1. Open TurboTax for your current return. Click File > Import > From Accounting Software (Windows) or File > Import > From TXF Files (Mac)
  2. Select Other Financial Software (TXF file) and click Continue
  3. Click Browse Files..., find the ".txf" file from CoinTracker, and select Import Now
  4. The file should show up as 1099-B. Select Import Now.
  5. Click Done on the next screen.
  6. From the top menu, navigate to PERSONAL > Personal Income and scroll down to Investment Income. You should see the new entries added here.
  7. Click Start (or Update if you have already been here) next to "Stocks, Mutual Funds, Bonds, Other"
  8. Notice that Needs info? says YES. There is no Institution Name set for the data because crypto data is not set to one institution. This is expected and you can ignore this warning
  9. Click Edit to see the information that has been entered or Done to finish. Note that this only works for up to ~2,000 transactions. Beyond that you'll have to manually enter the summary information and then mail in the Form 8949 separately (TurboTax walks you through this process).

Option #5: File using Credit Karma. Unfortunately they do not support uploading your Form 8949, so you will have to manually enter the lines from your form into their tool.

Option #6: File using H&R Block. Instructions are here.

How often are cryptocurrency taxes due?

The U.S. has a pay-as-you-earn tax system. That means, when you get a paycheck from your employer, taxes are withheld throughout the year. When you run a business, you pay quarterly taxes. When you owe more than $1,000 in capital gains for the year, you should be making quarterly payments as well (if you owe less than $1,000, then one annual payment is fine). Here is IRS’s guidance on quarterly taxes for capital gains.

You should be making your best estimates and if you overpay or underpay, you can correct this at the end of the year using Form 2210 (Underpayment of Estimated Tax by Individuals, Estates, and Trusts). If you do not make estimated quarterly payments when required, or underpay too much, there are fees.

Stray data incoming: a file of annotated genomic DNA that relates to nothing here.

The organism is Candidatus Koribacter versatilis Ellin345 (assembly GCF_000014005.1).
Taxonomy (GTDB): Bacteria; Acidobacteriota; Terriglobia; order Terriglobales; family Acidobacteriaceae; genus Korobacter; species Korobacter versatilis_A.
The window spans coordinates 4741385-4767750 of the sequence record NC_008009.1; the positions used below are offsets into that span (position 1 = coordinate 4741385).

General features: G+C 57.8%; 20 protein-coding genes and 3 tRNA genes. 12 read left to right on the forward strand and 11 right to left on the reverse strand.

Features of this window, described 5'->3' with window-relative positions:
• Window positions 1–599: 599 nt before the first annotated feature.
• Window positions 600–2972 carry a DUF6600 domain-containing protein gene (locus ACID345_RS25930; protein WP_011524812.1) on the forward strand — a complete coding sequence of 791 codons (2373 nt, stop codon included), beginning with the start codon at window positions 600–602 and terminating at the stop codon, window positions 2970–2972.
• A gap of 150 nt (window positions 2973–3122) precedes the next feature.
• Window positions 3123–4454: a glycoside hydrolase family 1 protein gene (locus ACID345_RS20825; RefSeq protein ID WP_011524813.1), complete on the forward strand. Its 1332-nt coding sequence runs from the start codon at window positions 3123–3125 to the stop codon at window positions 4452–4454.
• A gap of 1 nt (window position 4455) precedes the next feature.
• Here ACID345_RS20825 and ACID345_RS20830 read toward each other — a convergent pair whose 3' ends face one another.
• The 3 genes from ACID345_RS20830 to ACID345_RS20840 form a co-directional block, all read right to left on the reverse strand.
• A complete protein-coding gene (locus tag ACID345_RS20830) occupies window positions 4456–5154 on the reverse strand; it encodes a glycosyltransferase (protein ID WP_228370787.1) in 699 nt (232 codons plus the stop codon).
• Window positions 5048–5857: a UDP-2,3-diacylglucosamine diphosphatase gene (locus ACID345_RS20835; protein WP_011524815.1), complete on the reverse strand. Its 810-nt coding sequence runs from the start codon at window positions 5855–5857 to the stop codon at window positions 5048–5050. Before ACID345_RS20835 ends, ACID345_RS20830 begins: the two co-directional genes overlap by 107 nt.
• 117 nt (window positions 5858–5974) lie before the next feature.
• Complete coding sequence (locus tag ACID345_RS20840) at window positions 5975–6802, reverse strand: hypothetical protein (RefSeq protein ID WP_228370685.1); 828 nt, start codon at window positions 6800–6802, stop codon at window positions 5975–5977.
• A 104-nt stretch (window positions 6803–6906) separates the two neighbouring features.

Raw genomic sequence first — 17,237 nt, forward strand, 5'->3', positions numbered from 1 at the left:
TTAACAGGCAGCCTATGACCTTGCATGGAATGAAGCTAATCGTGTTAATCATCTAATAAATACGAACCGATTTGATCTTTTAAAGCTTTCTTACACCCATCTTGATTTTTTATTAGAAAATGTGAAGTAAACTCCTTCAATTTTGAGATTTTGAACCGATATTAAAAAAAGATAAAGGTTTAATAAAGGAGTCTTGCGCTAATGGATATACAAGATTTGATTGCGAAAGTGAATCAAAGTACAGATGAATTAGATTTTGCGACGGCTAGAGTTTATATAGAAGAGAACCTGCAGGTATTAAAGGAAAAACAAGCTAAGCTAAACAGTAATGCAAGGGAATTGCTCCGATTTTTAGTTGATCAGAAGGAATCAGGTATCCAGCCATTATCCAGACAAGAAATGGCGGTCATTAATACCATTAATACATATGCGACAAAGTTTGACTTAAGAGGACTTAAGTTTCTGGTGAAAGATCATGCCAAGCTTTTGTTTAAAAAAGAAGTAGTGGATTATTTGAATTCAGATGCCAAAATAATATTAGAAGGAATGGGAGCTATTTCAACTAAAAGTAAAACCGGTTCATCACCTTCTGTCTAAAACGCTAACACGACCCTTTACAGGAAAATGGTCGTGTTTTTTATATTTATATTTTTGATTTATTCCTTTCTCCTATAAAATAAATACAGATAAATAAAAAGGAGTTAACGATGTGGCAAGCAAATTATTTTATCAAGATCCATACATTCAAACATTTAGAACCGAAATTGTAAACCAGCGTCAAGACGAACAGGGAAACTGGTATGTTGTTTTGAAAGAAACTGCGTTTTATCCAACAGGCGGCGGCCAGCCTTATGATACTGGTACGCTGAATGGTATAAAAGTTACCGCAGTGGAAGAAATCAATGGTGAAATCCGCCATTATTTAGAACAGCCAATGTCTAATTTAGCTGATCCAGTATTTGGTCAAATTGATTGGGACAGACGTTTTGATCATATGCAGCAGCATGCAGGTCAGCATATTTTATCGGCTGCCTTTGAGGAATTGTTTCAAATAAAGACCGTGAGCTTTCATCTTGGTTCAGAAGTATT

How can I file a tax extension

You can extend your filing deadline easily and for no extra fee by completing Form 4868. Note that this does not extend your payment deadline, only your filing deadline, so you will still need to pay at least 90% of your final tax bill to avoid fees.

You can estimate your taxes owed using a tool like Tax Caster and the tax summary information on the Tax page. You can submit payment for estimated taxes owed (if applicable) through the IRS website (Reason for payment: extension, Apply payment to: 4868, Tax Period for Payment: 2017).

Which tax forms do I need to complete?

You should consult your tax professional to figure this out.

Generally speaking, in the U.S., you will want a Form 8949 (Sales and Other Dispositions of Capital Assets) complete with your cryptocurrency transaction history, a summary of your overall capital gains (across all assets) on your Schedule D (Capital Gains and Losses), and then your Form 1040 (Individual Income Tax Return).

Additionally, if any of your cryptocurrency assets were lost or stolen, you will want to complete Form 4684 (Casualties and Theft — note this is only allowed before 2018). If you held $10,000 or more on a foreign exchange (non-US based) at any time during the tax year, you need to file a FBAR. If you held more than $75,000 on a foreign exchange during the tax year, then you must additionally file a Form 8938 (Statement of Specified Foreign Financial Assets, a.k.a FATCA) if, on a foreign exchange, you held either more than $75,000 (at any time during the tax year) or more than $50,000 (on the last day of the tax year). If you underpaid your quarterly taxes for capital gains, then you will want to complete a Form 2210 (Underpayment of Estimated Tax by Individuals, Estates, and Trusts).

I don't have enough fiat money (e.g. USD) to pay my taxes. Should I sell crypto to pay my taxes? If so, won't they be taxed again?